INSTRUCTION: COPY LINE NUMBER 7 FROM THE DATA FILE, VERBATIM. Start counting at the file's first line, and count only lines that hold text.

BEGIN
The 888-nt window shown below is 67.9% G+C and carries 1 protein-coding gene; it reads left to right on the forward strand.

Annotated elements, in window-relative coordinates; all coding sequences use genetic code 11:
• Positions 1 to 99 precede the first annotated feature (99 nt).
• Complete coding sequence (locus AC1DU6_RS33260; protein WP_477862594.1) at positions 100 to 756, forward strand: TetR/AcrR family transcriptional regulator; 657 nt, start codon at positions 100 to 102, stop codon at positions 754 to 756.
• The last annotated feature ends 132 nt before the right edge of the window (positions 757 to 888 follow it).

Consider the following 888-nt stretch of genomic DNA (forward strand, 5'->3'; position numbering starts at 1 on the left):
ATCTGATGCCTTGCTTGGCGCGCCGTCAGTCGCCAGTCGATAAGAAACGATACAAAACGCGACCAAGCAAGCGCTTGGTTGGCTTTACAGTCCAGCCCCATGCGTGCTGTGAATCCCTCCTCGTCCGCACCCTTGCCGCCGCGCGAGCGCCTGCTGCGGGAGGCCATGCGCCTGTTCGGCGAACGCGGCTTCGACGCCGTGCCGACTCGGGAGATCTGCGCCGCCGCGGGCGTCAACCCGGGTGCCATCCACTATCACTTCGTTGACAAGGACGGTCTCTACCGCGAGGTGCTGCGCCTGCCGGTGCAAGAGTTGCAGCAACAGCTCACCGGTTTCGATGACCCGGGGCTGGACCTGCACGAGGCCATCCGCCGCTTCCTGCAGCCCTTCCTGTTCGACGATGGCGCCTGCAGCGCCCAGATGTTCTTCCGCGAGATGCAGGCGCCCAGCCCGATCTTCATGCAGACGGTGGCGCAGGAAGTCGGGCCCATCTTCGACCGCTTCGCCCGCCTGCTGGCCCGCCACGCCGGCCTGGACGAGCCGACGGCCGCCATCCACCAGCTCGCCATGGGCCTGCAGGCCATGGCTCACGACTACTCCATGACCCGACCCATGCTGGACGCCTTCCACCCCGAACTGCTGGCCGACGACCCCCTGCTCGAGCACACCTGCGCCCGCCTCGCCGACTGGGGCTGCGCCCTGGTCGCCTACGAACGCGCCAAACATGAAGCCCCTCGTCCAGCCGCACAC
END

ATCTGATGCCTTGCTTGGCGCGCCGTCAGTCGCCAGTCGATAAGAAACGATACAAAACGCGACCAAGCAAGCGCTTGGTTGGCTTTACAGTCCAGCCCCATGCGTGCTGTGAATCCCTCCTCGTCCGCACCCTTGCCGCCGCGCGAGCGCCTGCTGCGGGAGGCCATGCGCCTGTTCGGCGAACGCGGCTTCGACGCCGTGCCGACTCGGGAGATCTGCGCCGCCGCGGGCGTCAACCCGGGTGCCATCCACTATCACTTCGTTGACAAGGACGGTCTCTACCGCGAGGTGCTGCGCCTGCCGGTGCAAGAGTTGCAGCAACAGCTCACCGGTTTCGATGACCCGGGGCTGGACCTGCACGAGGCCATCCGCCGCTTCCTGCAGCCCTTCCTGTTCGACGATGGCGCCTGCAGCGCCCAGATGTTCTTCCGCGAGATGCAGGCGCCCAGCCCGATCTTCATGCAGACGGTGGCGCAGGAAGTCGGGCCCATCTTCGACCGCTTCGCCCGCCTGCTGGCCCGCCACGCCGGCCTGGACGAGCCGACGGCCGCCATCCACCAGCTCGCCATGGGCCTGCAGGCCATGGCTCACGACTACTCCATGACCCGACCCATGCTGGACGCCTTCCACCCCGAACTGCTGGCCGACGACCCCCTGCTCGAGCACACCTGCGCCCGCCTCGCCGACTGGGGCTGCGCCCTGGTCGCCTACGAACGCGCCAAACATGAAGCCCCTCGTCCAGCCGCACAC